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Life Upside Down

The Golden Rule

Matthew 7:12



Just south town about 61/2 miles is a business called Lakes Area Building Center.  Most of you are familiar with this business which includes a lumberyard.  Having driven by there many times, I noticed a square golden colored sign that says, “Golden Rule Lumber.”  If you don’t have any concept of what the Golden Rule is, you might think it has something to do with lumber that has exactly right measurements, or something like that.  However, most of us know what the Golden Rule is and thus we know this sign is saying something about what their customer service is like.  The Golden rule is simply stated as “Do unto others as you would have them do unto you.”

The concept is certainly simple, but when it comes to lumber yards that bear a sign like this, the customer enters with certain high expectations about their service.  Will they treat me as their customer the same way they would want to be treated?  There is a Golden Rule Lumberyard in Illinois that posts on their website what they believe it means to have a name like this for their business.  This is what they say;

With more than 250 years of combined lumberyard experience, the people of Golden Rule Lumber and Rental are just that - professionals.  They will help you through every step of your project - no matter the size or scale.

The staff at Golden Rule is deeply committed to the community.  Locally owned and operated means that their success is tied to the success of the community.

Through the years, Golden Rule Lumber has evolved and grown to meet and exceed the needs of the Illinois Valley.  Our core belief has remained the same – to provide the best service and quality products to the customer.  Service and quality are the key.  We go above and beyond all expectations.

Now whether they live up to their statement of service or not, the principle is simply this: “Treat others as you wish to be treated.”  The oldest known use of the title “Golden Rule” as it applies to this principle was back in 1604, however, the principle itself goes back even to ancient Egypt.  We find this principle in most religious writings throughout time.  This principle can even be taken from the Hebrew texts of the Torah, like Leviticus 19:18:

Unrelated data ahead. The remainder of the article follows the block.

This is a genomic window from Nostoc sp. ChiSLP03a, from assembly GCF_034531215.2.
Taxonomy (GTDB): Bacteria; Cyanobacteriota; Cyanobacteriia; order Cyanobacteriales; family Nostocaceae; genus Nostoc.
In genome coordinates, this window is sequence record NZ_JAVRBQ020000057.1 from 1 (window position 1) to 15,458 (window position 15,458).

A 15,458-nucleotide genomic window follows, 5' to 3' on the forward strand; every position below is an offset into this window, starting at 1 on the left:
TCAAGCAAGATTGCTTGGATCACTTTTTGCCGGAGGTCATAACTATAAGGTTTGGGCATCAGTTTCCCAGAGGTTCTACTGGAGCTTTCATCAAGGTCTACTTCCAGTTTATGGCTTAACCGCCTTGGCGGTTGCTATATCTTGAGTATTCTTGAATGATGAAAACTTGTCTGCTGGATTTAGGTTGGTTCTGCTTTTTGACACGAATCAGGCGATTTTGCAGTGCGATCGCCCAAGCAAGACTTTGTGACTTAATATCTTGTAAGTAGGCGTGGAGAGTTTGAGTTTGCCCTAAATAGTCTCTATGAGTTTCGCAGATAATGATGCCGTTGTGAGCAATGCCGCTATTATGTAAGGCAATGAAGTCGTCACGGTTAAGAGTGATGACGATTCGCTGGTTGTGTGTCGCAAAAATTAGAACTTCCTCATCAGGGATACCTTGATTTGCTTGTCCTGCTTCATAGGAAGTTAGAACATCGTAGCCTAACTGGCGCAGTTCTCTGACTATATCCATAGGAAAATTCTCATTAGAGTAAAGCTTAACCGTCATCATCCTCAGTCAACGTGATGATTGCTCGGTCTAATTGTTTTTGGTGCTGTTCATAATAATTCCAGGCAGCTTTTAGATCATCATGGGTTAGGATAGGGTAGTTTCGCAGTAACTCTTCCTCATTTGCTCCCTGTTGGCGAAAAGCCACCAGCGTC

You shall not take vengeance or bear a grudge against the sons of your own people, but you shall love your neighbor as yourself: I am the LORD.

So even though it has only been called the “Golden Rule” for about 400 years, the principle has been around for thousands of years.  So why is this principle called, the “Golden Rule?”  Whenever something is considered to have great value and is to be treasured, we often refer to it as “golden.”  Thus, 400 years ago someone decided that this principle of how we treat people is of great value and should be treasured, thus calling it the “Golden Rule.”  This is what we are talking about today.  The “Golden Rule” as it is found in Jesus’ Sermon on the Mount in Matthew 7:12.

In the context of our verse, Jesus has addressed many areas of living a life of faith before our God.  He has stressed over and over that our actions need to come from a heart of love for God, not a heart of being seen as pious before others.  In chapter 7, we have recently talked about what Jesus meant when He said, “Judge not, that you be not judged.”  How we should help others overcome sin in their lives, but first examine our heart as to what our motivation is for helping them see their sin.  Are we being judgmental in showing ourselves as better than they are or are we truly concerned about the entrapment of sin in their life?

Jesus talked about allowing the pearl, which is the relationship we have with God, to be trampled under the foot of the unbeliever because we do not act like we should toward them.  They see our life of faith as hypocritical and it is trampled in the mud.  Then last week we talked about this very special relationship we have with our Heavenly Father.  He is truly our good Father and as we spend time with Him, we begin to manifest His character in our lives before other people.  With that immediate context in mind, Jesus says in Matthew 7:12: